Heart disease is the main cause of death in developed countries. There is evidence that shows that factors related to lifestyle, such as diet, have an influence on developing these kinds of diseases. But, do they have any effect on patients who are already ill?
A team from the University of Córdoba, Queen Sofia University Hospital and the Maimonides Biomedical Research Institute of Cordoba (IMIBIC) has published a study in PLOS Medicine. This study compares the effects of two different healthy diets on the endotheliem, the walls that cover the arteries. 1002 patients who had previously had an acute myocardial infarction took part in the study and were monitored over the course of a year.
The research group had previously worked on a similar study with healthy patients, however, this is the first time it has been done with ill patients, who are more likely to have other heart attacks. “The degree of endothelial damage predicts the occurrence of future cardiovascular events, as in acute myocardial infarctions. If we can take action at the inital stages, prompting endothelium regeneration and better endothelial function, we can help to prevent heart attacks and heart disease from reoccurring,” explains José López Miranda, researcher on the study and coordinator of the “Nutritional Genomics and Metabolic Syndrome” research group at the Maimonides Biomedical Research Institute of Cordoba, made up of researchers belonging to the Internal Medicine Clinical Management Unit at Queen Sofia University Hospital, to the University of Córdoba (UCO) and to CIBERobn, the Online Biomedical Research Centre for Obesity and Nutrition.
During the study, half of the patients were told to follow a Mediterranean diet, based on using plenty of virgin olive oil, eating fruit and vegetables every day, and having three servings of legumes, three of fish and three of nuts a week. In addition, they were told to cut down on eating meat, especially red meat, and to avoid additional fats such as margarine and butter as well as food that is high in sugar.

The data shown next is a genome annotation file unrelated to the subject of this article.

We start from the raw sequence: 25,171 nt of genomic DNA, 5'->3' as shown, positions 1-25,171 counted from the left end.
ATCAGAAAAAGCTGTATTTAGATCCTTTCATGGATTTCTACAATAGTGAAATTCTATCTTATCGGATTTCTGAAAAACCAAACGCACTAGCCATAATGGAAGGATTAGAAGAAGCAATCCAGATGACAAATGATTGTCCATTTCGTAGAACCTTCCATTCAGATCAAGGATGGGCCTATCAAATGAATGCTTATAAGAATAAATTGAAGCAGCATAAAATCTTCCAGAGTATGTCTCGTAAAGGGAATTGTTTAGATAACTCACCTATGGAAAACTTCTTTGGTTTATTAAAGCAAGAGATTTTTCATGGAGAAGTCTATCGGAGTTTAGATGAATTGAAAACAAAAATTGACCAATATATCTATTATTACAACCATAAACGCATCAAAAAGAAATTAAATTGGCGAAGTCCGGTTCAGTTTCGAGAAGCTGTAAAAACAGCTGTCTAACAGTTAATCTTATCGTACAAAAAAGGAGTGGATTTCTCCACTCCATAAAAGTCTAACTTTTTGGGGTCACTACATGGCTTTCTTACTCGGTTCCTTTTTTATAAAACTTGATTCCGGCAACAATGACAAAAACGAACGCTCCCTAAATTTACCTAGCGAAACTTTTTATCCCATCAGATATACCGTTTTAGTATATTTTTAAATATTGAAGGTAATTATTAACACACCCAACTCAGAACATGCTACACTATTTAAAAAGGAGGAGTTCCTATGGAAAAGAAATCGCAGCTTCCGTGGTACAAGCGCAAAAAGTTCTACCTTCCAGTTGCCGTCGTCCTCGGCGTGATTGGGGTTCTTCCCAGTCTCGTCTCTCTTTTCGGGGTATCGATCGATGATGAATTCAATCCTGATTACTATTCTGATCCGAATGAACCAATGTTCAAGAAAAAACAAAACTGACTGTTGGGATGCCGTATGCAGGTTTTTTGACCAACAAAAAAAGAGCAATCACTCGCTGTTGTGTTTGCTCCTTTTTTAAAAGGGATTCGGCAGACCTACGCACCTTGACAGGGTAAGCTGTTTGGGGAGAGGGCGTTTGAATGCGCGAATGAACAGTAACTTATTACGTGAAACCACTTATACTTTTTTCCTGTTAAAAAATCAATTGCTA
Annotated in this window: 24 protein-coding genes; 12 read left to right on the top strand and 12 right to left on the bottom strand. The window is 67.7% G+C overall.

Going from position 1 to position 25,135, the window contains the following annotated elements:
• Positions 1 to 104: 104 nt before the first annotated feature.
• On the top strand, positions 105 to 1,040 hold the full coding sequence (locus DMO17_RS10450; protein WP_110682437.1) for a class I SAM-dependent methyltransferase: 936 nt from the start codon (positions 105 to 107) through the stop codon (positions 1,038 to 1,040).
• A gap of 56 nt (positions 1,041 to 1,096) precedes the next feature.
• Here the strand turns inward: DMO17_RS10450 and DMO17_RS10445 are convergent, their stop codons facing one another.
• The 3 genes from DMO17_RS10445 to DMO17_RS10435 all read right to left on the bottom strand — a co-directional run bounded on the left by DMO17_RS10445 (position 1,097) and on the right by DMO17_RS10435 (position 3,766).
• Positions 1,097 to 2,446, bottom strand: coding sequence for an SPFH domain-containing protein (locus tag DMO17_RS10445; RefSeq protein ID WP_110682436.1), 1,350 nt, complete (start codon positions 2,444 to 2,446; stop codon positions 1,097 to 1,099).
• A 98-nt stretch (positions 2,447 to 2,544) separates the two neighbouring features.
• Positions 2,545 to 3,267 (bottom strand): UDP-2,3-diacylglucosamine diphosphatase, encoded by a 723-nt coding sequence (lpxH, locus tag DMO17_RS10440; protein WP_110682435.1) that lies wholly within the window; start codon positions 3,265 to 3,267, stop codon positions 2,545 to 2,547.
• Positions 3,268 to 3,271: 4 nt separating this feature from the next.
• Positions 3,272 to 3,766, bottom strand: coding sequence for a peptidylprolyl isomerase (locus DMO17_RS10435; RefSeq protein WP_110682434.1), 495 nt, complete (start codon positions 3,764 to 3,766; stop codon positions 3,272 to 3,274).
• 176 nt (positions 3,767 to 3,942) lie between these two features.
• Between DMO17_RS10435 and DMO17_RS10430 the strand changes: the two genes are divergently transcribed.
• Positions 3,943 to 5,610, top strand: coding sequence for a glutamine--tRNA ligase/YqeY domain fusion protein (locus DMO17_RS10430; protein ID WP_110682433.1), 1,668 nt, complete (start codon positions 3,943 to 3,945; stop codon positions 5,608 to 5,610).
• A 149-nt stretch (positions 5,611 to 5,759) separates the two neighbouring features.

In contrast, the other group was told to follow a low-fat diet, based on limiting all kinds of fat, both animal and plant, and increasing their intake of complex carbohydrates. They were told to cut down on red meat, to choose low-fat dairy products, to avoid eating nuts and to reduce their intake of sweets and pastries.
In the first place, the vasodilation capacity that the patients’ arteries had was analyzed, which is very important in order to adapt to different circumstances, like exercise or stressful situations. Secondly, the degree of permanent endothelium damage was assessed. Lastly, the reparation ability of the arteries by means of endothelial progenitor cells, or stem cells, was measured.
“We observed that the Mediterranean diet model induced better endothelial function, meaning that the arteries were more flexible in adapting to different situations in which greater blood flow is required. Besides, the endothelium’s ability to regenerate was better and we detected a drastic reduction in damage to the endothelium, even in patients at severe risk,” explains José López Miranda.
Though the Mediterranean diet, rich in monounsaturated fatty acids, had already been proven to be a good strategy in order to improve endothelial function in overweight patients as well as patients with high cholesterol, this is the first time that the benefits of following a Mediterranean diet have been shown among patients with heart disease, helping them to reduce the likelihood of having another heart attack.
This study was performed within the framework of Project CVI-7450 “Nutritional Genomic Analysis of the effect of a Mediterranean diet rich in virgin olive oil on endothelial damage and ability to regenerate and its predictive value of risk,” funded by the Andalusian Regional Government’s Department of Economics, Innovation and Science.